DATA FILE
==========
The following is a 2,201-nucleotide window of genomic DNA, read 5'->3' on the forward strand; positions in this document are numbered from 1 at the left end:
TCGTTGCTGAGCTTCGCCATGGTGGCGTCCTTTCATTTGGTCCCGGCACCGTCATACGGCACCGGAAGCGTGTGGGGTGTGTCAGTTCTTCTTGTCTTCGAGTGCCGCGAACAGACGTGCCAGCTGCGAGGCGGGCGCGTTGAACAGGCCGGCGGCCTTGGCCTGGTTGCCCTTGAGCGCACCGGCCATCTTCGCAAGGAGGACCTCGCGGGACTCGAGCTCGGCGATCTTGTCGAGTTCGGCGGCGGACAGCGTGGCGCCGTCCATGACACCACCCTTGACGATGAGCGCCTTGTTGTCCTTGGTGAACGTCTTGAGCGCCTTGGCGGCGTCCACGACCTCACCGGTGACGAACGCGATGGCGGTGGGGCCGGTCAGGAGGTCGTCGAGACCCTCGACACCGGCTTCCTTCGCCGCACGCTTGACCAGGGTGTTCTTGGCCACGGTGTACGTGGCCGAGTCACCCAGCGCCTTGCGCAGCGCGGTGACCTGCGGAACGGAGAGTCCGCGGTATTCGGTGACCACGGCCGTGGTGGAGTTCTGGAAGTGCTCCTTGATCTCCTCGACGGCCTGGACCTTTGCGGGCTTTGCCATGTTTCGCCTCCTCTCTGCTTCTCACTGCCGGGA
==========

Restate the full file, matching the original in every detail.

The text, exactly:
The following is a 2,201-nucleotide window of genomic DNA, read 5'->3' on the forward strand; positions in this document are numbered from 1 at the left end:
TCGTTGCTGAGCTTCGCCATGGTGGCGTCCTTTCATTTGGTCCCGGCACCGTCATACGGCACCGGAAGCGTGTGGGGTGTGTCAGTTCTTCTTGTCTTCGAGTGCCGCGAACAGACGTGCCAGCTGCGAGGCGGGCGCGTTGAACAGGCCGGCGGCCTTGGCCTGGTTGCCCTTGAGCGCACCGGCCATCTTCGCAAGGAGGACCTCGCGGGACTCGAGCTCGGCGATCTTGTCGAGTTCGGCGGCGGACAGCGTGGCGCCGTCCATGACACCACCCTTGACGATGAGCGCCTTGTTGTCCTTGGTGAACGTCTTGAGCGCCTTGGCGGCGTCCACGACCTCACCGGTGACGAACGCGATGGCGGTGGGGCCGGTCAGGAGGTCGTCGAGACCCTCGACACCGGCTTCCTTCGCCGCACGCTTGACCAGGGTGTTCTTGGCCACGGTGTACGTGGCCGAGTCACCCAGCGCCTTGCGCAGCGCGGTGACCTGCGGAACGGAGAGTCCGCGGTATTCGGTGACCACGGCCGTGGTGGAGTTCTGGAAGTGCTCCTTGATCTCCTCGACGGCCTGGACCTTTGCGGGCTTTGCCATGTTTCGCCTCCTCTCTGCTTCTCACTGCCGGGA